Bass Guitar For Dummies book cover

Bass Guitar For Dummies

Author:
Patrick Pfeiffer
Published: July 21, 2020

Overview

Way more than just the bass-ics

Whatever you're playing—funk, soul, rock, blues, country—the bass is the heart of the band. Bassists provide a crucial part of driving force and funky framework that other members of any and work off. From John Paul Jones of Led Zeppelin, to "The Pixies’' Kim Deal, to James Brown's favored bassist, Jimmy Nolan, bass players have made big names for themselves and commanded respect throughout music history.

In Bass Guitar For Dummies, Patrick Pfeiffer—who coached U2's Adam Clayton, among others—is your friendly guide to laying down the low end. Starting from the beginning with what bass and accessories to buy, the book shows you everything from how to hold and position your instrument to how to read music and understand chords. You'll develop your skills step-by-step until you’re confident playing your own solos and fills.

  • Sharpen skills with instructional audio and video
  • Discipline your play with exercises
  • Understand chords, scales, and octaves
  • Care for your instrument

Whether you're new to the bass or already well into the groove, Bass Guitar For Dummies gives you the thorough balance of theory and practice that distinguishes the titanic Hall of Famer from the just so-so.

P.S. If you think this book seems familiar, you're probably right. The Dummies team updated the cover and design to give the book a fresh feel, but the content is the same as the previous release of Bass Guitar For Dummies (9781118748800). The book you see here shouldn't be considered a new or updated product. But if you're in the mood to learn something new, check out some of our other books. We're always writing about new topics!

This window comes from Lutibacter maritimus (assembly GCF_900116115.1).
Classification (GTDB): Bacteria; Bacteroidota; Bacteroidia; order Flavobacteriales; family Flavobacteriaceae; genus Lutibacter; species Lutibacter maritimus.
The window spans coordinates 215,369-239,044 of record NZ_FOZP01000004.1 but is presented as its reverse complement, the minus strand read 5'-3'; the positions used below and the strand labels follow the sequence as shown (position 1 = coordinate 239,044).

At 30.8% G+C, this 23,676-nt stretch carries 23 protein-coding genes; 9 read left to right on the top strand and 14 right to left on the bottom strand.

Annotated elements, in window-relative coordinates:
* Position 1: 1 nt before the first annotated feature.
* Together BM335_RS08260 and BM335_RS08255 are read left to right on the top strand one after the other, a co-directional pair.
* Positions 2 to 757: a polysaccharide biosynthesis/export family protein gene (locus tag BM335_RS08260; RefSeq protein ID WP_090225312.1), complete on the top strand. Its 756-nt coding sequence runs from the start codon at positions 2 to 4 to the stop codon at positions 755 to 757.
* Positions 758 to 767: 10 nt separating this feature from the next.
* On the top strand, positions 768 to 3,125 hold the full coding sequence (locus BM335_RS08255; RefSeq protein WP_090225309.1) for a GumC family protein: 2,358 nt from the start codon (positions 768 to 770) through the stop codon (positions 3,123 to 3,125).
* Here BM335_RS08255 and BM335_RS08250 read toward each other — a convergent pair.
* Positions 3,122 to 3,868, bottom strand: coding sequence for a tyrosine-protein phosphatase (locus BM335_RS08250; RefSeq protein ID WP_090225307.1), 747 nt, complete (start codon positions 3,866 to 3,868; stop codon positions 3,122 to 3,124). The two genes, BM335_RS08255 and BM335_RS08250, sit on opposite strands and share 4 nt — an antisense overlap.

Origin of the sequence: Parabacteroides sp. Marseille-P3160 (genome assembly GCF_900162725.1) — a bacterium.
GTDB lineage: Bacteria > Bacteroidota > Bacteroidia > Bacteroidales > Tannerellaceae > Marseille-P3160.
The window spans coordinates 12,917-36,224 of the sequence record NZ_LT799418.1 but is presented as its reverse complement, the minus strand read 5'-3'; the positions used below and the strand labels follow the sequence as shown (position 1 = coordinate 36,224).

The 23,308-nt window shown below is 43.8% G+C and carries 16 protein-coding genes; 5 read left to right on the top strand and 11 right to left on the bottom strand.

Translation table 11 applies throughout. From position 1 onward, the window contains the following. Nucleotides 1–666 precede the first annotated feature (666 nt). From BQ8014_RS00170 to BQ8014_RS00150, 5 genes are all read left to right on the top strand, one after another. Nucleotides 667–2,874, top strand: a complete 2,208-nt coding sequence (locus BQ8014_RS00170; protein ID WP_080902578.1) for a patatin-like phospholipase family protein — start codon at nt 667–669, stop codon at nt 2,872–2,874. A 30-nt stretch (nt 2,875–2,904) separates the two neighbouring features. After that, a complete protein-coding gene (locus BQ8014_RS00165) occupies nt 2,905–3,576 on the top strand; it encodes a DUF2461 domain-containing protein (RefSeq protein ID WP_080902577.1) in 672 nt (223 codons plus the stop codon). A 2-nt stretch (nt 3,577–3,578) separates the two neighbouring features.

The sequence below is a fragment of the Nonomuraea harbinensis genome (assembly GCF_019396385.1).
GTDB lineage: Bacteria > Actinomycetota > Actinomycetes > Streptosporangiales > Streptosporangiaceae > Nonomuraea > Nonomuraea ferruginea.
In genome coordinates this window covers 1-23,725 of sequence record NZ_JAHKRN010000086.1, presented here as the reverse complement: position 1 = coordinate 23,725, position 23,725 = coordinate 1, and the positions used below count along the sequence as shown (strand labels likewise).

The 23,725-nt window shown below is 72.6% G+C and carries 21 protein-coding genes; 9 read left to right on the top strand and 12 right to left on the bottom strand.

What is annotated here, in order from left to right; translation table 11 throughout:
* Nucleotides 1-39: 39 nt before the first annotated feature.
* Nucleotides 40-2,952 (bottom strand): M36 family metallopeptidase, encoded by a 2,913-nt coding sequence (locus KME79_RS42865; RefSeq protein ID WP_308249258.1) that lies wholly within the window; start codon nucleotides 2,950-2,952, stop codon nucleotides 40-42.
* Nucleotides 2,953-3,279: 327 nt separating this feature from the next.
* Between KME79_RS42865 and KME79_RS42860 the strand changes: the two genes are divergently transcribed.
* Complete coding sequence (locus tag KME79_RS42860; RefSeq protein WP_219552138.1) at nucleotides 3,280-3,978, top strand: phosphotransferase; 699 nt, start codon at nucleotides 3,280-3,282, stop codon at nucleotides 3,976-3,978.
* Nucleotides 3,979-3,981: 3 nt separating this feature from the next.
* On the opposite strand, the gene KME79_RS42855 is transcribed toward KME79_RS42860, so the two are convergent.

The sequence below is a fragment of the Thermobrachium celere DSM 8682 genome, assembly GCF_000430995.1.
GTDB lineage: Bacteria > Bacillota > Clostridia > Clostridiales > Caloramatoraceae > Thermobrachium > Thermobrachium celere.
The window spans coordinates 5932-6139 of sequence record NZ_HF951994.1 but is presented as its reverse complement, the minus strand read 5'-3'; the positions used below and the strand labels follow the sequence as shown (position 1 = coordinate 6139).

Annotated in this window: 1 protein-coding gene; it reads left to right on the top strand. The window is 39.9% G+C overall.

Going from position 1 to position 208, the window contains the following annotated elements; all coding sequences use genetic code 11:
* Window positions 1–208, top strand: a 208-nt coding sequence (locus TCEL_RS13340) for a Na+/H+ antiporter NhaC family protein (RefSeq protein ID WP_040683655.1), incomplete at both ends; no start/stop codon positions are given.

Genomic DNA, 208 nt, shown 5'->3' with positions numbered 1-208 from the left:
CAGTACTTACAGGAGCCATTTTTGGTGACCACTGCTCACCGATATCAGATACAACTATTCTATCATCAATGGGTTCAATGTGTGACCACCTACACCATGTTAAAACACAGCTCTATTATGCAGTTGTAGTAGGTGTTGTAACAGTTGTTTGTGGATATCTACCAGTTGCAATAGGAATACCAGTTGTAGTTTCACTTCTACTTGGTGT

Way more than just the bass-ics

Whatever you're playing—funk, soul, rock, blues, country—the bass is the heart of the band. Bassists provide a crucial part of driving force and funky framework that other members of any and work off. From John Paul Jones of Led Zeppelin, to "The Pixies’' Kim Deal, to James Brown's favored bassist, Jimmy Nolan, bass players have made big names for themselves and commanded respect throughout music history.

In Bass Guitar For Dummies, Patrick Pfeiffer—who coached U2's Adam Clayton, among others—is your friendly guide to laying down the low end. Starting from the beginning with what bass and accessories to buy, the book shows you everything from how to hold and position your instrument to how to read music and understand chords. You'll develop your skills step-by-step until you’re confident

playing your own solos and fills.

  • Sharpen skills with instructional audio and video
  • Discipline your play with exercises
  • Understand chords, scales, and octaves
  • Care for your instrument

Whether you're new to the bass or already well into the groove, Bass Guitar For Dummies gives you the thorough balance of theory and practice that distinguishes the titanic Hall of Famer from the just so-so.

P.S. If you think this book seems familiar, you're probably right. The Dummies team updated the cover and design to give the book a fresh feel, but the content is the same as the previous release of Bass Guitar For Dummies (9781118748800). The book you see here shouldn't be considered a new or updated product. But if you're in the mood to learn something new, check out some of our other books. We're always writing about new topics!

Bass Guitar For Dummies Cheat Sheet

The real fun and challenge of playing a bass guitar is that the patterns of the chords and scales never change, no matter what musical key you’re in. Memorizing the order of your bass’s musical notes can prepare you to tackle those chords and scales. Once you know the notes, you can master basic chords, 7th chords, modes, and solo scales and become a truly versatile bassist. And while you’re working on those chords and scales, use playing exercises to strengthen your left hand and increase your versatility even more!

Articles From The Book

67 results

Bass Guitar Articles

How to Create a Bass Line in Unison

Double your pleasure when you double your bass line (musical phrase) with someone else, usually the guitar player or the keyboardist. Unison is very popular in hard rock and progressive rock styles, but it was also used much earlier by Paul McCartney in tunes such as “Day Tripper” (where he doubles the guitar line) and the more subtle “Drive my Car” (he doubles the guitar on that one as well).